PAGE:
Inflation in Venezuela could exceed 1 million percent by the end of the year as the country falls deeper into economic and humanitarian crises, the International Monetary Fund announced on Monday.
“We are projecting a surge in inflation to 1,000,000 percent by end-2018 to signal that the situation in Venezuela is similar to that in Germany in 1923 or Zimbabwe in the late 2000’s,” said Alejandro Werner, the director of the IMF’s Western Hemisphere Department.
In a blog post projecting the economic outlook for Latin America, Werner also projects that Venezuela’s real gross domestic product (GDP) will fall 18 percent in 2018, marking the third consecutive year of double-digit declines in real GDP.
Werner suggests the falling GDP is in part due to a significant drop in oil production “and widespread micro-level distortions on top of large macroeconomic imbalances.”
Data from the Organization of the Petroleum Exporting Countries (OPEC) shows Venezuelan oil productions fell to 1.5 million barrels a day in June, marking a 30 year low, even though the country has the world’s largest reserves of crude oil, the AFP reported.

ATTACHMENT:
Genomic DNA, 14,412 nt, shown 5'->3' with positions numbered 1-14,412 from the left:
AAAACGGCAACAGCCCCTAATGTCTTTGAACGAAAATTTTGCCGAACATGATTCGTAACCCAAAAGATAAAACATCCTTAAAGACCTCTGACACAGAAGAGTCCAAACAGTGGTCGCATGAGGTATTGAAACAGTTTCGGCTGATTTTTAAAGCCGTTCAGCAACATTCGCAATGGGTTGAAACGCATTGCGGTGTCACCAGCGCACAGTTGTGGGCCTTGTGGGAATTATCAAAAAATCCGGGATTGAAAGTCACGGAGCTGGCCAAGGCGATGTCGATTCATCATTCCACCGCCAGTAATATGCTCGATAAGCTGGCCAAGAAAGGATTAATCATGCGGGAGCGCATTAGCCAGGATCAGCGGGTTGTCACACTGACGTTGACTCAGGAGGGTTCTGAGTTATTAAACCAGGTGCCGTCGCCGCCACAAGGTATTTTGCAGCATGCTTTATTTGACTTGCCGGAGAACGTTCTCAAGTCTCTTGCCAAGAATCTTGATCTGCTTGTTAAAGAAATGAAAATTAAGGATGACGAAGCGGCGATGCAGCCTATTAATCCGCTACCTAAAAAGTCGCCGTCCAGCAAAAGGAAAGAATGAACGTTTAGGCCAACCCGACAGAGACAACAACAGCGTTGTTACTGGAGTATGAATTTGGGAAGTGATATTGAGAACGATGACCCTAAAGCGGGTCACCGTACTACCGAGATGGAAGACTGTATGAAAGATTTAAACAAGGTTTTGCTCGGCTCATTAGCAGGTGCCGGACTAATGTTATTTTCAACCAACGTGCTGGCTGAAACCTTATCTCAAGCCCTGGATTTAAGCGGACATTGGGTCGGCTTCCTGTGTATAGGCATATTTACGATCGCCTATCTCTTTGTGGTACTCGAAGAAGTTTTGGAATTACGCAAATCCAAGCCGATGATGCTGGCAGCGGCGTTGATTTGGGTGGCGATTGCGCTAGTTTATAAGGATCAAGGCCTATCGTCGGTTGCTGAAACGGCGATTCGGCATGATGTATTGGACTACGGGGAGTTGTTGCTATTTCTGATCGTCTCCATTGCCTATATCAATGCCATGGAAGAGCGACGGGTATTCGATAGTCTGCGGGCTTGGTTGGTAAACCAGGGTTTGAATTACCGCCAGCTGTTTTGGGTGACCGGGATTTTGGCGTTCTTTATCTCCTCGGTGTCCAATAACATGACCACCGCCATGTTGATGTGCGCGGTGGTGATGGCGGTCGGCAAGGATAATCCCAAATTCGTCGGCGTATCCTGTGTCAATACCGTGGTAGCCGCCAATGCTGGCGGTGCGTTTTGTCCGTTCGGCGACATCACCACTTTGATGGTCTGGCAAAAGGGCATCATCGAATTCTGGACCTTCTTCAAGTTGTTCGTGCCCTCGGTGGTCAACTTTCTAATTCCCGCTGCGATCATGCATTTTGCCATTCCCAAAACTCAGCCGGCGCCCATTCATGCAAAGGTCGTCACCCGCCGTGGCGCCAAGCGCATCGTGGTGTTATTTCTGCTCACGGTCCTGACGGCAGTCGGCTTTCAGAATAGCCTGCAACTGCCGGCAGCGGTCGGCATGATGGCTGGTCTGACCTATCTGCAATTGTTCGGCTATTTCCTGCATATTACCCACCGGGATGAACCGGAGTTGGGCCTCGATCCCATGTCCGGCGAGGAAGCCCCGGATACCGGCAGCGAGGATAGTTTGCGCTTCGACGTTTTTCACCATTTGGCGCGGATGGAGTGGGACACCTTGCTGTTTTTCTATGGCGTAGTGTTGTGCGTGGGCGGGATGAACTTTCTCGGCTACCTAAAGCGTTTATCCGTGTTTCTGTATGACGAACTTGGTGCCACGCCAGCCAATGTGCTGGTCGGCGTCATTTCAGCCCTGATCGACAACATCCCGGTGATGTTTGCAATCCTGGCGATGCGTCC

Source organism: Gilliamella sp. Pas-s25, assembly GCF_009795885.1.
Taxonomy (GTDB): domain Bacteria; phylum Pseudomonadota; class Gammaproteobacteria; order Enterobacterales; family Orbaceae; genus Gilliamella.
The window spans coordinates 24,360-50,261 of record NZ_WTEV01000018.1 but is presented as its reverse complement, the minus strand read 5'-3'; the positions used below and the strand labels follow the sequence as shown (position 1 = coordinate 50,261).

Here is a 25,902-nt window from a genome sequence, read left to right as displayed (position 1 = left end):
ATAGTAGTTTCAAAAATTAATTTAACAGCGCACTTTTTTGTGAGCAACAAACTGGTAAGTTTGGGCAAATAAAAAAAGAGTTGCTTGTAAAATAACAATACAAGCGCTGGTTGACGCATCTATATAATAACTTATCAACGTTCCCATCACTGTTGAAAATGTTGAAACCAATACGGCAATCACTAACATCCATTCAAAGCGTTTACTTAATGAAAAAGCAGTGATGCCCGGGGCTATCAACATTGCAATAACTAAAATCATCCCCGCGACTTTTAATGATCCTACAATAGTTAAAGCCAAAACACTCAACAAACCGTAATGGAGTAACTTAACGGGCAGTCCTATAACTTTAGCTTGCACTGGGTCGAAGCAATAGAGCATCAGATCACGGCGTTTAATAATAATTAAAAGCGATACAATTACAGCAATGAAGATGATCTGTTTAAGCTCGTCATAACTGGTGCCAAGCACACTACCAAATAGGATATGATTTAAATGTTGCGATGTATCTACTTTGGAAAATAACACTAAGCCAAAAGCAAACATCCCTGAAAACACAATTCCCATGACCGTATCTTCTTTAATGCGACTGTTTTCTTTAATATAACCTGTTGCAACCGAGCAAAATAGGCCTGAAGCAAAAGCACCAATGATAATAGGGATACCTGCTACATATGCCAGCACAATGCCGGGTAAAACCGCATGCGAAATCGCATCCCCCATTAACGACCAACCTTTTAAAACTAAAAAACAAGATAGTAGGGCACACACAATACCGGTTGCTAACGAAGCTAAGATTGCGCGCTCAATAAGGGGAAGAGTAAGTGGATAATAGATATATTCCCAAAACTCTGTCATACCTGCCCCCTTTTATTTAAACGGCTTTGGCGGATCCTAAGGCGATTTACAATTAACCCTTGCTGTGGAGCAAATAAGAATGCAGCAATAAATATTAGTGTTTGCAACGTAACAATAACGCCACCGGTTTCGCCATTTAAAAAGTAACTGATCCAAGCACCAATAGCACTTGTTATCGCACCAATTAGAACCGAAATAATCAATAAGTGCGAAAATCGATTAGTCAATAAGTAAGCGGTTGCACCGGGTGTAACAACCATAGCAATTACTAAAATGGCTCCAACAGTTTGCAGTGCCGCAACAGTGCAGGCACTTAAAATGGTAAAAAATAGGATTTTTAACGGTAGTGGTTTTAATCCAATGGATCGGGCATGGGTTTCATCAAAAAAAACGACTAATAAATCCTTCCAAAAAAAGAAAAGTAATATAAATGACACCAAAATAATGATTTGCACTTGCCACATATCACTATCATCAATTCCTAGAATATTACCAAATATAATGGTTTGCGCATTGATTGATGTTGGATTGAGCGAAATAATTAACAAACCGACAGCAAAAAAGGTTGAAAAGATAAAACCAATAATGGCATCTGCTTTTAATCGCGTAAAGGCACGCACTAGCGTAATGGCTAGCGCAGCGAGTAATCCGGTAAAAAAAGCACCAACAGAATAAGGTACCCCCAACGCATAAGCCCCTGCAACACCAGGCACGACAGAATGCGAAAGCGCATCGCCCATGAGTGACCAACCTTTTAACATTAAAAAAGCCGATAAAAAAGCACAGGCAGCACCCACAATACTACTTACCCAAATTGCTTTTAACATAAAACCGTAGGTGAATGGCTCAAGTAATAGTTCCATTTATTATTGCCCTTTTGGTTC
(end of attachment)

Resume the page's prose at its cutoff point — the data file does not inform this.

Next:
“We expect the government to continue to run wide fiscal deficits financed entirely by an expansion in base money, which will continue to fuel an acceleration of inflation as money demand continues to collapse,” Werner adds.
The socialist country is currently suffering through a five-year crisis that is leaving it with a collapsed economy, hyperinflation and a complete breakdown of public goods and services, including deteriorating roads, food shortages, disturbing water cleanliness, failed electricity, high crime and a lack of adequate medicine for the sick.
The conditions in Venezuela are causing mass migration flows out of the country, Werner notes, which will lead to an intensified spillover effect in neighboring countries. (RELATED: More Than 50 Countries Urge Venezuela To Get Aid Due To Food And Medicine Shortage)
Economic growth in Brazil and Colombia, which largely surround Venezuela, are expected to exceed at moderate to favorable rates due to investment and demand for oil, the blog states.
Werner’s post is an update to the IMF’s April 2018 projections, and he says the “region is expected to grow by 1.6 percent in 2018 and 2.6 percent in 2019, up from 1.3 percent in 2017, but down from our April projections.”
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